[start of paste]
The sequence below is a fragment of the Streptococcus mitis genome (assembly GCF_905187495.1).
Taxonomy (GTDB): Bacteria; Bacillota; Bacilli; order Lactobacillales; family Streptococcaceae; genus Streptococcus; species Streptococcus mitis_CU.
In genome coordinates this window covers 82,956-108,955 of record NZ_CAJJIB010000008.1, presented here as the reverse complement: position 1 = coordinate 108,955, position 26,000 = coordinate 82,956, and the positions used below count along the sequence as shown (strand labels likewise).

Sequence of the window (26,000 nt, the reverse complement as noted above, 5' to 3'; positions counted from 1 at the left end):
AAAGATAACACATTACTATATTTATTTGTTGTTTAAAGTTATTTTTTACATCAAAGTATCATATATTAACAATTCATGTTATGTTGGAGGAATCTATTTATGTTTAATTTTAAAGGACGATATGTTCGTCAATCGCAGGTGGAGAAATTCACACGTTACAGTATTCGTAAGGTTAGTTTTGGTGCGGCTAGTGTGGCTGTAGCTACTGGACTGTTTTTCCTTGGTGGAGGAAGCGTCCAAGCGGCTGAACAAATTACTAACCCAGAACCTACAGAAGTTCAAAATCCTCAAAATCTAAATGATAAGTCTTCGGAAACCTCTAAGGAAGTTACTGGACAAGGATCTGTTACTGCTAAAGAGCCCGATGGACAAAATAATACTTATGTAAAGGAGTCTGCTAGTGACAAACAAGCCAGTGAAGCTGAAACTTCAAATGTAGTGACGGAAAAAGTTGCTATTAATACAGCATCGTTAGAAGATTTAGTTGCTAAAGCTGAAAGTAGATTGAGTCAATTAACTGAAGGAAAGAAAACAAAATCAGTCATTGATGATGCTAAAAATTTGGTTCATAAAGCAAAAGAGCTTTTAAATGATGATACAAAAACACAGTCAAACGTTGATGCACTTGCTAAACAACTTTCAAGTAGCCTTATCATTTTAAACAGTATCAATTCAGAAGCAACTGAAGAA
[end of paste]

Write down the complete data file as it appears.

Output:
The sequence below is a fragment of the Streptococcus mitis genome (assembly GCF_905187495.1).
Taxonomy (GTDB): Bacteria; Bacillota; Bacilli; order Lactobacillales; family Streptococcaceae; genus Streptococcus; species Streptococcus mitis_CU.
In genome coordinates this window covers 82,956-108,955 of record NZ_CAJJIB010000008.1, presented here as the reverse complement: position 1 = coordinate 108,955, position 26,000 = coordinate 82,956, and the positions used below count along the sequence as shown (strand labels likewise).

Sequence of the window (26,000 nt, the reverse complement as noted above, 5' to 3'; positions counted from 1 at the left end):
AAAGATAACACATTACTATATTTATTTGTTGTTTAAAGTTATTTTTTACATCAAAGTATCATATATTAACAATTCATGTTATGTTGGAGGAATCTATTTATGTTTAATTTTAAAGGACGATATGTTCGTCAATCGCAGGTGGAGAAATTCACACGTTACAGTATTCGTAAGGTTAGTTTTGGTGCGGCTAGTGTGGCTGTAGCTACTGGACTGTTTTTCCTTGGTGGAGGAAGCGTCCAAGCGGCTGAACAAATTACTAACCCAGAACCTACAGAAGTTCAAAATCCTCAAAATCTAAATGATAAGTCTTCGGAAACCTCTAAGGAAGTTACTGGACAAGGATCTGTTACTGCTAAAGAGCCCGATGGACAAAATAATACTTATGTAAAGGAGTCTGCTAGTGACAAACAAGCCAGTGAAGCTGAAACTTCAAATGTAGTGACGGAAAAAGTTGCTATTAATACAGCATCGTTAGAAGATTTAGTTGCTAAAGCTGAAAGTAGATTGAGTCAATTAACTGAAGGAAAGAAAACAAAATCAGTCATTGATGATGCTAAAAATTTGGTTCATAAAGCAAAAGAGCTTTTAAATGATGATACAAAAACACAGTCAAACGTTGATGCACTTGCTAAACAACTTTCAAGTAGCCTTATCATTTTAAACAGTATCAATTCAGAAGCAACTGAAGAA